Mutations in either the PKD1 or PKD2 gene cause ADPKD (Rossetti et al. 2007; Audrézet et al. 2012). PKD1 has 46 exons that encode a member of the polycystin protein family, which plays an important role in renal tubular development. Genetic defects of PKD1 account for approximately 85% of mutation-positive ADPKD and have been found across the whole coding region of the gene (Rossetti et al. 2007; Audrézet et al. 2012). In addition to missense mutations and small in-frame changes, truncated mutations (nonsense, typical splicing mutations and frame-shifting small deletion/insertions) are the majority of PKD1 defects (Rossetti et al. 2007; Audrézet et al. 2012). Gross deletions have been also reported, but are relatively rare (probably 1-4% of definite pathogenic mutations) (Ariyurek et al. 2004; Rossetti et al. 2007; Audrézet et al. 2012). The majority of PKD1 defects were found in single patients (Audrézet et al. 2012).

Testing Strategy

For this Next Generation (NextGen) test, the full coding regions plus ~20 bp of non-coding DNA flanking each exon are sequenced for the gene listed below. Sequencing is accomplished by capturing specific regions with an optimized solution-based hybridization kit, followed by massively parallel sequencing of the captured DNA fragments. Additional Sanger sequencing is performed for any regions not captured or with insufficient number of sequence reads. All pathogenic, likely pathogenic, or variants of uncertain significance are confirmed by Sanger sequencing.

Indications for Test

Candidates for this test are patients with ADPKD. Testing is also indicated for family members of patients who have known PKD1 mutations.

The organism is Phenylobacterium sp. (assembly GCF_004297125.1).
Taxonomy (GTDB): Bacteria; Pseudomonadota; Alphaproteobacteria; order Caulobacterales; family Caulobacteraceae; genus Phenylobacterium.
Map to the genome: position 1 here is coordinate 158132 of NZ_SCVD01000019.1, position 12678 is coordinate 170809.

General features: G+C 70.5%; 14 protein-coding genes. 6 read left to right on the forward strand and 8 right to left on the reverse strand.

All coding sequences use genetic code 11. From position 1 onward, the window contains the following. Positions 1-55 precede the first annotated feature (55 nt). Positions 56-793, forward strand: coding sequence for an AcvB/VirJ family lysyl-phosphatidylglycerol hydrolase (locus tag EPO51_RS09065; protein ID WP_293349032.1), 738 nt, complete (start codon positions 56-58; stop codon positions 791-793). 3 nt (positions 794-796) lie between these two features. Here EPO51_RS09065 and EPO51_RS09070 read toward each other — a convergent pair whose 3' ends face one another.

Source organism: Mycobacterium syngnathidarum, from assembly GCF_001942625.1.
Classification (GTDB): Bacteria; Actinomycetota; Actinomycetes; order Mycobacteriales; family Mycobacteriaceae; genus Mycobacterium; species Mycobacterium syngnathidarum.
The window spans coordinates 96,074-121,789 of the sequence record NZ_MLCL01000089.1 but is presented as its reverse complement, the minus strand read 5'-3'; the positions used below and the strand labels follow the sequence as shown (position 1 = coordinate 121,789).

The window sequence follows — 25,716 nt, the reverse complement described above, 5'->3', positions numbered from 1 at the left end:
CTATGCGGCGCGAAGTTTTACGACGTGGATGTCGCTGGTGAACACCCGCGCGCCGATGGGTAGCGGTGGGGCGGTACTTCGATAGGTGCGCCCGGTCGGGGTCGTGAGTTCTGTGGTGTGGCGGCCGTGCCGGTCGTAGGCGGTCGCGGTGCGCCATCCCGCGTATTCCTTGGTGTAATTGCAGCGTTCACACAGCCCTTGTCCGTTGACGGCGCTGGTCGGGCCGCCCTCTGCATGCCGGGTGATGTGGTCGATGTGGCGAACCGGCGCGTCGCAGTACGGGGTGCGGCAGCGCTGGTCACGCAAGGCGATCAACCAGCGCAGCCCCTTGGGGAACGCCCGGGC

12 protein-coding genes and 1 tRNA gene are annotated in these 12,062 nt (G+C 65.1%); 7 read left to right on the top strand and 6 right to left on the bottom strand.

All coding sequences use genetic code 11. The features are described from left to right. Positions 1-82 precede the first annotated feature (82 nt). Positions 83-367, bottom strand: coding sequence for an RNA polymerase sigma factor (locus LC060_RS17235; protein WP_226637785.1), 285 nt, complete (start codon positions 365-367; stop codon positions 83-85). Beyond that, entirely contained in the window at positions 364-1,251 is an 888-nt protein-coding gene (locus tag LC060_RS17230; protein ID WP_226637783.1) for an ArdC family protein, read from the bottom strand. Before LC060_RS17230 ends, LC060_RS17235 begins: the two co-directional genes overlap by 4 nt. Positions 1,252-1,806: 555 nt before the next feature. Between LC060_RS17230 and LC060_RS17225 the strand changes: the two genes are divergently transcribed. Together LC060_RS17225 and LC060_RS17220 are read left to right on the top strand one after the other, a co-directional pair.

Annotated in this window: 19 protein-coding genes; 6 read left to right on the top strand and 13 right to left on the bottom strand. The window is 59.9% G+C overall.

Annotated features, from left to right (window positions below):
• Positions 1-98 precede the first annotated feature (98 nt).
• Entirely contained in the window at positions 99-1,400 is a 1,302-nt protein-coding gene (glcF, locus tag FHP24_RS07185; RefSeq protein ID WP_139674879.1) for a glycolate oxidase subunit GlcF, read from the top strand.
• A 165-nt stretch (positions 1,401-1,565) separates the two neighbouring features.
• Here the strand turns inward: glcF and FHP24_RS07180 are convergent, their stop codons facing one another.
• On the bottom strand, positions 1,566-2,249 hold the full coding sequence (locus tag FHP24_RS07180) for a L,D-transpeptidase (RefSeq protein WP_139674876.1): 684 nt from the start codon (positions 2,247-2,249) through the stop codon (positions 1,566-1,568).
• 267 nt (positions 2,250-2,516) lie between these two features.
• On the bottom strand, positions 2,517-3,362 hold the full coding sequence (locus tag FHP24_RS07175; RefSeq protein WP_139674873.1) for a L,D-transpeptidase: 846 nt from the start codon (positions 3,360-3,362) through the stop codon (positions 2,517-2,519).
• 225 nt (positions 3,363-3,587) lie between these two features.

Gene

Official Gene Symbol OMIM ID
PKD1 601313
Inheritance Abbreviation
Autosomal Dominant AD
Autosomal Recessive AR
X-Linked XL
Mitochondrial MT

Disease

Name Inheritance OMIM ID
Polycystic Kidney Disease 1 173900

CONTACTS

Genetic Counselors
Geneticist
Citations
  • Ariyurek Y, Leeuwen IL, Spruit L, Ravine D, Breuning MH, Peters DJM. 2004. Large deletions in the polycystic kidney disease 1 (PKD1) gene. Human Mutation 23: 99–99. PubMed ID: 14695542
  • Audrézet M-P, Cornec-Le Gall E, Chen J-M, Redon S, Quéré I, Creff J, Bénech C, Maestri S, Meur Y Le, Férec C. 2012. Autosomal dominant polycystic kidney disease: Comprehensive mutation analysis of PKD1 and PKD2 in 700 unrelated patients. Human Mutation 33: 1239–1250. PubMed ID: 22508176
  • Cornec-Le Gall E, Audrezet M-P, Chen J-M, Hourmant M, Morin M-P, Perrichot R, Charasse C, Whebe B, Renaudineau E, Jousset P, Guillodo M-P, Grall-Jezequel A, et al. 2013. Type of PKD1 Mutation Influences Renal Outcome in ADPKD. Journal of the American Society of Nephrology 24: 1006–1013. PubMed ID: 23431072
  • Harris PC, Torres VE. 2011. Polycystic Kidney Disease, Autosomal Dominant. In: Pagon RA, Adam MP, Bird TD, Dolan CR, Fong C-T, and Stephens K, editors. GeneReviews™, Seattle (WA): University of Washington, Seattle. PubMed ID: 20301424
  • Neumann HPH, Bacher J, Nabulsi Z, Ortiz Brüchle N, Hoffmann MM, Schaeffner E, Nürnberger J, Cybulla M, Wilpert J, Riegler P, Corradini R, Kraemer-Guth A, et al. 2012. Adult patients with sporadic polycystic kidney disease: the importance of screening for mutations in the PKD1 and PKD2 genes. International Urology and Nephrology 44: 1753–1762. PubMed ID: 22367170
  • Rossetti S, Consugar MB, Chapman AB, Torres VE, Guay-Woodford LM, Grantham JJ, Bennett WM, Meyers CM, Walker DL, Bae K, Zhang Q, Thompson PA, et al. 2007. Comprehensive Molecular Diagnostics in Autosomal Dominant Polycystic Kidney Disease. Journal of the American Society of Nephrology 18: 2143–2160. PubMed ID: 17582161
  • Rossetti S, Kubly VJ, Consugar MB, Hopp K, Roy S, Horsley SW, Chauveau D, Rees L, Barratt TM, Hoff WG van’t, Niaudet WP, Torres VE, et al. 2009. Incompletely penetrant PKD1 alleles suggest a role for gene dosage in cyst initiation in polycystic kidney disease. Kidney International 75: 848–855. PubMed ID: 19165178